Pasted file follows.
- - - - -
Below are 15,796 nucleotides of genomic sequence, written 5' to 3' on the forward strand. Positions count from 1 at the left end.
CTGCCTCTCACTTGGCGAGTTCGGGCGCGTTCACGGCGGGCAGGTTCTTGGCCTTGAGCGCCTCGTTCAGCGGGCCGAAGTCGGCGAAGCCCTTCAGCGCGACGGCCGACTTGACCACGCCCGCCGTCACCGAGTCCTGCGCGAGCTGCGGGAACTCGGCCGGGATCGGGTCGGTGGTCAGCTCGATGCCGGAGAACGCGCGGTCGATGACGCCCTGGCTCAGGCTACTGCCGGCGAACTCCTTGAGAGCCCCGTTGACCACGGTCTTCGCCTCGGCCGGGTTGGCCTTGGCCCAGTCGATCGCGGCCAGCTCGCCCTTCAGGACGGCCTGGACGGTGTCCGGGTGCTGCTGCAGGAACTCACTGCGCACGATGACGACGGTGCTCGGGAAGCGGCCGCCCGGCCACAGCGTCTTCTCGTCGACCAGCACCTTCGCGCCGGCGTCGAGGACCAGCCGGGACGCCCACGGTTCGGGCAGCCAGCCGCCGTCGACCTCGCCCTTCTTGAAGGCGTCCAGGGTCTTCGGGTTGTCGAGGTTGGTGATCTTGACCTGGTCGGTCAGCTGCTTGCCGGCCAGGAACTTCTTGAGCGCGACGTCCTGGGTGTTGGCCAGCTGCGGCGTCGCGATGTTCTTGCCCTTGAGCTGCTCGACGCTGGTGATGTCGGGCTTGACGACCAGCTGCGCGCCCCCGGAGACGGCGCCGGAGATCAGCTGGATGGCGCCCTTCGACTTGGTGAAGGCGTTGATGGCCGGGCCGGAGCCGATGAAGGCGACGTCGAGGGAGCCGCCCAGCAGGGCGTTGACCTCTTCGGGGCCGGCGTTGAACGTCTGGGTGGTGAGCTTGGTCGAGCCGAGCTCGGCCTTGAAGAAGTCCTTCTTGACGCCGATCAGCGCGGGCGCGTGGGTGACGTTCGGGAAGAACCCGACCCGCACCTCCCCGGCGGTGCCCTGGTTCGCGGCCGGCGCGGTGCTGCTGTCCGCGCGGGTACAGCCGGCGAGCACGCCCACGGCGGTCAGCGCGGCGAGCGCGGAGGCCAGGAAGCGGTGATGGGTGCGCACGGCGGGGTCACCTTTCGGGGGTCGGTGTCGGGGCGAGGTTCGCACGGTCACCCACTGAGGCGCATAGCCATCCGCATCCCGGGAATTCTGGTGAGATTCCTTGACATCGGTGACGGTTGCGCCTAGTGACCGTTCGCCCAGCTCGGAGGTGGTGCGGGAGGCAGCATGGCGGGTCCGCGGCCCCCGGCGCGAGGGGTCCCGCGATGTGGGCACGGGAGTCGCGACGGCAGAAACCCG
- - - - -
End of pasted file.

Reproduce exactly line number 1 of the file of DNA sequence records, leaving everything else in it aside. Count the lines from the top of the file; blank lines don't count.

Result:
Below are 15,796 nucleotides of genomic sequence, written 5' to 3' on the forward strand. Positions count from 1 at the left end.